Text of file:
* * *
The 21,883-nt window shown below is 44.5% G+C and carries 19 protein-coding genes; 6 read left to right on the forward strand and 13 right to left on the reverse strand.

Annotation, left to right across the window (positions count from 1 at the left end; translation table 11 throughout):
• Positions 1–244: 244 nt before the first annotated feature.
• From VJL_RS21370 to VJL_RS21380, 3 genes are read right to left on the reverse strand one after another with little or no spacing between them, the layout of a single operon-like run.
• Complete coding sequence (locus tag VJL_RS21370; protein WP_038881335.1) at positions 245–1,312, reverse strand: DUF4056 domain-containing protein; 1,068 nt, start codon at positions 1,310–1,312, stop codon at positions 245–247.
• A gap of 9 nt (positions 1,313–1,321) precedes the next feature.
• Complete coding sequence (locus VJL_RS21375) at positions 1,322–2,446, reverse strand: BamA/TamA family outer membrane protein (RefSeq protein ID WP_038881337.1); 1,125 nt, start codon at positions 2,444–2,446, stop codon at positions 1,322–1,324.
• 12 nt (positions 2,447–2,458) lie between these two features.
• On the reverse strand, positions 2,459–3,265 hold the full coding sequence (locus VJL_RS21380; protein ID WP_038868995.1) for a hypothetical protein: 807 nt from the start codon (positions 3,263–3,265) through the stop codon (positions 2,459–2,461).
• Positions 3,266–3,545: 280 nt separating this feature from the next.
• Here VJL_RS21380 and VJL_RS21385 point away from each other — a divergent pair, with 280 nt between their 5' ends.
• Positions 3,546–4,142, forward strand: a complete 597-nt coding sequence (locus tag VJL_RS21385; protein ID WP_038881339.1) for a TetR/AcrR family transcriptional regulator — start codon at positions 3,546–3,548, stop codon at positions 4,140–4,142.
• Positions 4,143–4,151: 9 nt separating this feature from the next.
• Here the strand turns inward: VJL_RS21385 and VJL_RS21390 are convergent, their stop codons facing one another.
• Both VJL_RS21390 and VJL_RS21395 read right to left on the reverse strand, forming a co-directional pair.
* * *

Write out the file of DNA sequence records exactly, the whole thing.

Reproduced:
The 21,883-nt window shown below is 44.5% G+C and carries 19 protein-coding genes; 6 read left to right on the forward strand and 13 right to left on the reverse strand.

Annotation, left to right across the window (positions count from 1 at the left end; translation table 11 throughout):
• Positions 1–244: 244 nt before the first annotated feature.
• From VJL_RS21370 to VJL_RS21380, 3 genes are read right to left on the reverse strand one after another with little or no spacing between them, the layout of a single operon-like run.
• Complete coding sequence (locus tag VJL_RS21370; protein WP_038881335.1) at positions 245–1,312, reverse strand: DUF4056 domain-containing protein; 1,068 nt, start codon at positions 1,310–1,312, stop codon at positions 245–247.
• A gap of 9 nt (positions 1,313–1,321) precedes the next feature.
• Complete coding sequence (locus VJL_RS21375) at positions 1,322–2,446, reverse strand: BamA/TamA family outer membrane protein (RefSeq protein ID WP_038881337.1); 1,125 nt, start codon at positions 2,444–2,446, stop codon at positions 1,322–1,324.
• 12 nt (positions 2,447–2,458) lie between these two features.
• On the reverse strand, positions 2,459–3,265 hold the full coding sequence (locus VJL_RS21380; protein ID WP_038868995.1) for a hypothetical protein: 807 nt from the start codon (positions 3,263–3,265) through the stop codon (positions 2,459–2,461).
• Positions 3,266–3,545: 280 nt separating this feature from the next.
• Here VJL_RS21380 and VJL_RS21385 point away from each other — a divergent pair, with 280 nt between their 5' ends.
• Positions 3,546–4,142, forward strand: a complete 597-nt coding sequence (locus tag VJL_RS21385; protein ID WP_038881339.1) for a TetR/AcrR family transcriptional regulator — start codon at positions 3,546–3,548, stop codon at positions 4,140–4,142.
• Positions 4,143–4,151: 9 nt separating this feature from the next.
• Here the strand turns inward: VJL_RS21385 and VJL_RS21390 are convergent, their stop codons facing one another.
• Both VJL_RS21390 and VJL_RS21395 read right to left on the reverse strand, forming a co-directional pair.